What is telemedicine? Everything you need to know.

When you are coming down with something, you usually reach out to a primary care physician to book an appointment. Even after that, you end up spending time in the waiting area. Telemedicine changes it all – and allows you to consult a doctor right where you are.


When you are feeling under the weather, you usually reach out to a primary care physician to book an appointment. Even with a prior appointment, you end up spending time in the waiting area. Here, you also have to be careful about not catching an infection from other patients.

Now imagine this: when you need medical advice, you schedule a video call with your doctor. You get to talk to him from the safety of your home and share all the reports she needs to refer to digitally. No more worries about infections from other patients, no more waiting in a queue for your turn.

Welcome to the world of telemedicine!

What is telemedicine?

The World Health Organization defines telemedicine as:

“The delivery of health care services, where distance is a critical factor, by all health care professionals using information and communication technologies (ICT) for the exchange of valid information for the diagnosis, treatment and prevention of disease and injuries, research and evaluation, and for the continuing education of health care providers, all in the interests of advancing the health of individuals and their communities.”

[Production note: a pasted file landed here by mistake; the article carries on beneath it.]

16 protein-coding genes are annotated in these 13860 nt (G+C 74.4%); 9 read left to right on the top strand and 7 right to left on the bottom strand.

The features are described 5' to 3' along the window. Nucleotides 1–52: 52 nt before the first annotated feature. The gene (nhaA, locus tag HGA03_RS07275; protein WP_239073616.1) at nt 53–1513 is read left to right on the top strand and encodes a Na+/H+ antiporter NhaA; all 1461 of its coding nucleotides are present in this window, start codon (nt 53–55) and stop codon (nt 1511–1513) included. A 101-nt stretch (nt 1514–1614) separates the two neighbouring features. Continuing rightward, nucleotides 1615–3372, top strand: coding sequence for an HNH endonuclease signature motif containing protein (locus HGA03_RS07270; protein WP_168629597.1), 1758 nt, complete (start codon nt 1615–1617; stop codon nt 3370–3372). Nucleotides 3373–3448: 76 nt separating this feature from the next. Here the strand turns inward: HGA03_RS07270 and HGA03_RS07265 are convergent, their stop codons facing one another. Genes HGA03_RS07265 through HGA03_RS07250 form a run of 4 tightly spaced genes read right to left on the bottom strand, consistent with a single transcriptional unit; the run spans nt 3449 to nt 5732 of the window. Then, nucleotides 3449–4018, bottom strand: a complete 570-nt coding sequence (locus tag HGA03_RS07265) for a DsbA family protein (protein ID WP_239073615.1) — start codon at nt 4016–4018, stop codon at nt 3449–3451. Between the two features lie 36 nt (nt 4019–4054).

The word itself means "healing from a distance". It indicates the use of ICT to improve medical outcomes through increased access to care and information.

Broadly, telemedicine can be divided into three categories:

  1. Interactive telemedicine: where patients and physicians interact in real-time. This also includes “supervised” telemedicine, where a senior doctor helps on-ground staff with diagnosis and advice.
  2. Remote patient monitoring: also called telehealth, where patient data like blood sugar level, blood pressure etc. is capture by mobile medical equipment and monitored by care providers remotely.
  3. Store and forward: where a doctor shares the health information with other healthcare professionals or specialists for their advice.

Now that we understand what telemedicine is, let us look at some of the key advantages it can bring you.

When is telemedicine a good option?

Telemedicine is not appropriate for situations that require immediate hands-on care. Emergencies like a heart attack or stroke, or broken bones that may require x-rays, or casts – for example – must be handled in person.

That said, telemedicine is a great alternative for simple issues and consultation.

For example, if you suspect that a cut you have maybe infected – you can schedule a video call with your doctor to discuss the symptoms and even get a prescription for any medication you may need.

Another example would be when you are on a vacation and catch a throat infection or cannot find the regular medication you are on. Just reach out to your physician and get a prescription that would best suit you.